Wall Street Banks Increase Shareholder Payments After Fed Green Light


June 28 (Reuters) – Morgan Stanley, JPMorgan, Bank of America, Goldman Sachs and Wells Fargo said on Monday that they were increasing their lump-sum payments after the U.S. Federal Reserve gave them a good health check following their annual “stress tests” last week.

Analysts and investors expected the nation’s largest lenders to start issuing up to $ 130 billion in dividends and share buybacks starting next month after the Fed ended last week to the emergency pandemic-era restrictions on the amount of capital they could give back to investors.

Morgan Stanley (MS.N) delivered the biggest surprise to investors, however, saying it would double its dividend to 70 cents per share in the third quarter of 2021. Some analysts were expecting an increase of around 50 cents.

The Wall Street giant also said it would increase share buyback spending. Its shares rose 3.7% in aftermarket trading after the announcement.

Morgan Stanley CEO James Gorman said in the announcement that the bank could return so much capital due to the surplus it has accumulated over several years. The action, he said, “reflects a decision to reset our capital base in line with the needs we have for our transformed business model.”

Bank of America Corp (BAC.N) has said it will increase its dividend by 17% to 21 cents per share from the third quarter of 2021, and JPMorgan Chase & Co (JPM.N) has said it will move to $ 1.00 per share starting at 90 cents for the third quarter.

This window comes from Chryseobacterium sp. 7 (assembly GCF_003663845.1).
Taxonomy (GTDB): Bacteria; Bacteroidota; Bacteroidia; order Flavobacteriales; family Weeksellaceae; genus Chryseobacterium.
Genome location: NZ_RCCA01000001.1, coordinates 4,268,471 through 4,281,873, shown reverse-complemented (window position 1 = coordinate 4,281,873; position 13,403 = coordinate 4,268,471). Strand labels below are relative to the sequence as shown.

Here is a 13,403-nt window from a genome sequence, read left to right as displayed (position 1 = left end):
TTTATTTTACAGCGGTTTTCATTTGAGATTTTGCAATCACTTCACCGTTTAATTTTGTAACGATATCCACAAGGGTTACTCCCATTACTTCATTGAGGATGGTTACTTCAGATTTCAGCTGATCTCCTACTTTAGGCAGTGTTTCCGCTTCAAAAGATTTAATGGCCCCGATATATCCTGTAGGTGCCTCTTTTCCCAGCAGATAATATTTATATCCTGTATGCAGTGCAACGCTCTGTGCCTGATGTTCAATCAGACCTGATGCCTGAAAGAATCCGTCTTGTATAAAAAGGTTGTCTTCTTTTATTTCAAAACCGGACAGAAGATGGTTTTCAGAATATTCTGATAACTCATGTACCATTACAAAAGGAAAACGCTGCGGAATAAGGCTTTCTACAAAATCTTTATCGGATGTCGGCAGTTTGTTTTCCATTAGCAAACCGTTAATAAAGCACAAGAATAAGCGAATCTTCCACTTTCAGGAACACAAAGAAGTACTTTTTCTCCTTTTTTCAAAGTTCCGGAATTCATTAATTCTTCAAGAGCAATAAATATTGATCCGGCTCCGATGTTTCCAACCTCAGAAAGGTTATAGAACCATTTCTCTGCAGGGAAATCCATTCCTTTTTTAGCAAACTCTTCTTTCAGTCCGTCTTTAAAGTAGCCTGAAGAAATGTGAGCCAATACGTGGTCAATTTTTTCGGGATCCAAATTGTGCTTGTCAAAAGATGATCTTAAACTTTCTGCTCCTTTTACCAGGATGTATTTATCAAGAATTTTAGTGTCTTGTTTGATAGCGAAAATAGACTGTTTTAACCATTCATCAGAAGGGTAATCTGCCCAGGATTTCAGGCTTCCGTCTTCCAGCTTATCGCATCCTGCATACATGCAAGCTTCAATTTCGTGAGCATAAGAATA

Goldman Sachs Group (GS.N) said it plans to increase its common stock dividend from $ 1.25 to $ 2 per share.

Wells Fargo & Co (WFC.N), which has built capital faster than its competitors in part due to a Fed cap on its balance sheet, has announced plans to repurchase $ 18 billion in shares at during the four terms starting in September.

The buyback target amounts to nearly 10% of its market value and is in line with analysts’ expectations.

Wells Fargo, which has been trying for years to overcome a string of costly sell-outs scandals, said it was doubling its quarterly dividend to 20 cents per share, in line with analysts’ expectations.

“Since the onset of the COVID-19 pandemic, we have strengthened our financial strength… while continuing to address our legacy issues,” CEO Charlie Scharf said in a statement.

“We will continue to do this as we return a significant amount of capital to our shareholders,” Scharf added.


Citigroup (CN), meanwhile, confirmed analysts’ estimates that a key part of its required capital ratios had risen according to stress test results to 3.0% from 2.5%.

A hike of this magnitude will limit Citigroup’s share buybacks relative to its peers, according to a report by JPMorgan analyst Vivek Juneja. Juneja expects Citigroup to have the lowest return on capital of the major banks it covers.

Citigroup CEO Jane Fraser said the bank would continue with its “planned capital actions, including ordinary dividends of at least $ 0.51 per share” and share buybacks in the market.

Shares of Bank of America were flat after trading hours, Goldman Sachs shares rose 0.6%, while Citigroup and JPMorgan shares were down 0.9% and 0.3% respectively.

The Fed said Thursday it was ending its remaining restrictions on dividend payments after finding that the country’s largest banks would remain well capitalized in its latest stress tests.

The central bank said the test found 23 of the largest companies would suffer combined losses of $ 474 billion in a hypothetical severe recession, but still have more than twice as much capital required under Fed rules. .

Report by Niket Nishant in Bangalore; Editing by Sriraj Kalluvila

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